Book Worm

In the last couple of weeks I’ve noticed posts on Facebook about ten books. Here is mine:

With sufficient respect to Nigel for asking, and in the hope people may find it interesting, here are my ten books. Books that have stuck with me for one reason or another. Read them all.

1. Equations of Life, Simon Morden
2. Rock and Roll is Dead, Steve Lawson
3. Jingo (and Guards! Guards!, Men at Arms and Thud!), Terry Pratchett
4. The Horse and his Boy, CS Lewis
5. The Crow Road, Iain Banks
6. Poetics of Music, Igor Stravinsky (translation from the original French)
7. And now let’s move into a time of nonsense, Nick Page
8. Sharpe’s Waterloo, Bernard Cornwell
9. Pigeon Post, Arthur Ransome
10. The White Cat. I’m not even sure who wrote this but it was my boyhood favourite bedtime story. “There once was a King who had three sons… we shall see what we shall see.”

Please do feel free to share your ten. I’m not going to nominate anybody. It’s been quite fascinating reading other people’s though.

And beneath, in the comments, Nigel was kind enough to wonder how and why these books have a hold. So I decided the best way to address his interest would be via the blog. Here again are my top ten books in no particular order, this time with a little about each.

1. Equations of Life, Simon Morden

The book is genius. I even reviewed it in an earlier post. Dystopian future London with everything that might entail. Post apocalyptic nuclear nightmare, an immigrant Russian kid with a very fast brain and a slightly faster mouth, tech at the cutting edge of possibilities and the Order of St Joan. It has religion, guns, swearing in Russian, and everything else one might need to establish the foundation of a hit series. Numbering four books so far, and the fifth known to be in some state of writing, I love the grand sweep of the thing and the generous detail which Morden assigns to his characters.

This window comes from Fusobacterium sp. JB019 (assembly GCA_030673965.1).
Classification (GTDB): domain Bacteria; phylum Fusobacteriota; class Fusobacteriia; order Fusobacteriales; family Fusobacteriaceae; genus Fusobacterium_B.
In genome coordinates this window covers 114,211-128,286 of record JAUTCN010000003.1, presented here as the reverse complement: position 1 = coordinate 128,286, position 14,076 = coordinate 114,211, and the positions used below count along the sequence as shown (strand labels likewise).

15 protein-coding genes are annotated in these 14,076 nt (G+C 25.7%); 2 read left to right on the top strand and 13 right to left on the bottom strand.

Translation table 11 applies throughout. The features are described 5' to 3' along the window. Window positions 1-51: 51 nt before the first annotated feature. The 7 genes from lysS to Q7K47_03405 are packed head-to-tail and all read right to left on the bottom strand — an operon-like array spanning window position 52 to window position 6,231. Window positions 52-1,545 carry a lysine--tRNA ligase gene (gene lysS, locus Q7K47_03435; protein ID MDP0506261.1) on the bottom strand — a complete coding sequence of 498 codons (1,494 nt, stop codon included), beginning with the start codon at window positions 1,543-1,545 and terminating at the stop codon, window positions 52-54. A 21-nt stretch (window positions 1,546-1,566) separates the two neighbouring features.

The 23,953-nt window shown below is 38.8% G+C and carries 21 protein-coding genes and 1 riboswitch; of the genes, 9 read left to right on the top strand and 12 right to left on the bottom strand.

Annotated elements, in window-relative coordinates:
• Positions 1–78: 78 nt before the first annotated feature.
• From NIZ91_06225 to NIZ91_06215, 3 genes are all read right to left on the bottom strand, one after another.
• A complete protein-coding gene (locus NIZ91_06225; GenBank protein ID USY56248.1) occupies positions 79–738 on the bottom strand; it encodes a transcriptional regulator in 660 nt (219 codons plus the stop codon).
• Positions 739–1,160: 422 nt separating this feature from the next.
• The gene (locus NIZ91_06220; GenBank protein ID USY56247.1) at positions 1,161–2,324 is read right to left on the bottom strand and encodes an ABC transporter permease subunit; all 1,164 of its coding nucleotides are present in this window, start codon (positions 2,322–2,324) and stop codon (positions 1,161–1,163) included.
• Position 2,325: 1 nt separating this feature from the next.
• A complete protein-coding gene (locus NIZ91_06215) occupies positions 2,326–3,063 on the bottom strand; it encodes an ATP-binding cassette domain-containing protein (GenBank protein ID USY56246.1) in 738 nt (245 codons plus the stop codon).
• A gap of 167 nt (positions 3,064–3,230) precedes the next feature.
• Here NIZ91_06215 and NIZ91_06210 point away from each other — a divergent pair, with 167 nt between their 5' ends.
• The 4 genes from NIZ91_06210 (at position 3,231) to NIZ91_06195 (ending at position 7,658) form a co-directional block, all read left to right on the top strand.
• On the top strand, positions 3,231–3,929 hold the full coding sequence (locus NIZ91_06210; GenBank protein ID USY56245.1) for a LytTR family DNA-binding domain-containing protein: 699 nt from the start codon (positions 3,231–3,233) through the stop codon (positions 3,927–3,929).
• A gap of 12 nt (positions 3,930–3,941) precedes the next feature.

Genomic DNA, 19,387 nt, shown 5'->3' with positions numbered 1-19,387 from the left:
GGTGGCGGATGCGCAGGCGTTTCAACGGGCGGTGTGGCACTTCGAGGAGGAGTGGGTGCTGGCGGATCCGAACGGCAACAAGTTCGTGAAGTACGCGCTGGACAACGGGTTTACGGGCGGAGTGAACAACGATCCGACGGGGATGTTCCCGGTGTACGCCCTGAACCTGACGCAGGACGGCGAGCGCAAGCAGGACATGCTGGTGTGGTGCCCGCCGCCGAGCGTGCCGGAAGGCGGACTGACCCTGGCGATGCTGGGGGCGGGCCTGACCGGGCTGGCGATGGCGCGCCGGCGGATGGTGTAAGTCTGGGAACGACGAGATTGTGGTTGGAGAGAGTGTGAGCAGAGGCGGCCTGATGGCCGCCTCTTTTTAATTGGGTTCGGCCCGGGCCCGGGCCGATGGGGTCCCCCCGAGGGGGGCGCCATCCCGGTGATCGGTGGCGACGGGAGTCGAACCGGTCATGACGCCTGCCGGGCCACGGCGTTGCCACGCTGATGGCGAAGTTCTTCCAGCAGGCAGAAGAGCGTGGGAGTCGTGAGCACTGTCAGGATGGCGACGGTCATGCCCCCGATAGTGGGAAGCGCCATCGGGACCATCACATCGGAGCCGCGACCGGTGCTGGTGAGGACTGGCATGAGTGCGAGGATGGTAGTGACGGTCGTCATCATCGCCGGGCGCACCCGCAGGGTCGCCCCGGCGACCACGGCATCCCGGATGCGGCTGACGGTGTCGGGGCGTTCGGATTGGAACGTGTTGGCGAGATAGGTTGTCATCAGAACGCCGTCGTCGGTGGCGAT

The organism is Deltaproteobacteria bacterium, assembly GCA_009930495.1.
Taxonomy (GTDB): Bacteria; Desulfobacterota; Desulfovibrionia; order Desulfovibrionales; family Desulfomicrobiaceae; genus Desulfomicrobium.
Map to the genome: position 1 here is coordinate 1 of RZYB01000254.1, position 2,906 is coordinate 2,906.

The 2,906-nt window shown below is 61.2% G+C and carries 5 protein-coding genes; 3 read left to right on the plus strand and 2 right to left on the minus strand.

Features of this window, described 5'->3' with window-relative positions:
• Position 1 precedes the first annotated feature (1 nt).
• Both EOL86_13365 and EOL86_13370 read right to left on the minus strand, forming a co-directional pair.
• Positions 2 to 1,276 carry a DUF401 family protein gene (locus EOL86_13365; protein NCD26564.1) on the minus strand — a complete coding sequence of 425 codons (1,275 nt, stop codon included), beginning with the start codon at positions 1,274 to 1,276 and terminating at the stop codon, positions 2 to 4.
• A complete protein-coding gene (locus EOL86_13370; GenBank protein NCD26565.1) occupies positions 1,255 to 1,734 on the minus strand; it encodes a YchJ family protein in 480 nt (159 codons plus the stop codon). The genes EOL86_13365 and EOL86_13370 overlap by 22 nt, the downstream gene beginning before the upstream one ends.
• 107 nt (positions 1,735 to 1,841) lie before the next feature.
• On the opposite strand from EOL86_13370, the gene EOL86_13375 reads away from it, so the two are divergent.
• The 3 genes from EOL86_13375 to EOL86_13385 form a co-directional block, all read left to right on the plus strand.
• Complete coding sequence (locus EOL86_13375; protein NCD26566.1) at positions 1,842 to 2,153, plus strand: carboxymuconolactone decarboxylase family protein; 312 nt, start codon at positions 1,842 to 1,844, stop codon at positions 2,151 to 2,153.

It’s scary to see how accurate some of the futuristic tech in Morden’s novels has turned out to be, and that makes one of the central themes so much more believable. Hatnav (Google Glass), Domiks (container-appartments), cloud based computing (um, everywhere!) and so forth are all technologies referenced int eh book which are coming or have arrived.

2. Rock and Roll is Dead, Steve Lawson

More hairy sweary storytelling, this time from a man who knows the business because he’s lived with it. A slightly cynical (realistic?) deconstruction of the modern music industry told through the eyes of musicians who find they win by making music but could lose by getting signed. A very key influence in my goal-setting when playing music, not because of the industry critique but because there is a fluid and dynamic narrative which totally nails how it feels when I improvise and I love that another person managed to explain it in mere words.

3. Jingo (and Guards! Guards!, Men at Arms and Thud!), Terry Pratchett

Or practically any of the Discworld novels. Jingo is particularly fine because it covers a range of theatres of action and contains lots of clever nods to popular culture and films. I sometimes use my favourite concept from the book to tackle people who insist politics is civilised: “Democracy – one man, one rock.”

Terry Pratchett is a good fantasy writer, and I love his characterisations. It’s no coincidence my other particular favourites all feature Sam Vimes for whom I have quite the soft spot.

4. The Horse and his Boy, CS Lewis

The Horse and his Boy is the third book in the Narnia series (according to Narnian history) and features a number of assumptions and cultural descriptions which are now massively outdated. The core of the story, however, is gripping and serves to bring two characters into a narrative counterpoint that really delivers. The ending is good enough, and ties up some ends into the wider Narnia narrative, but really it’s the characterisation and development I like. This remains a favourite from childhood.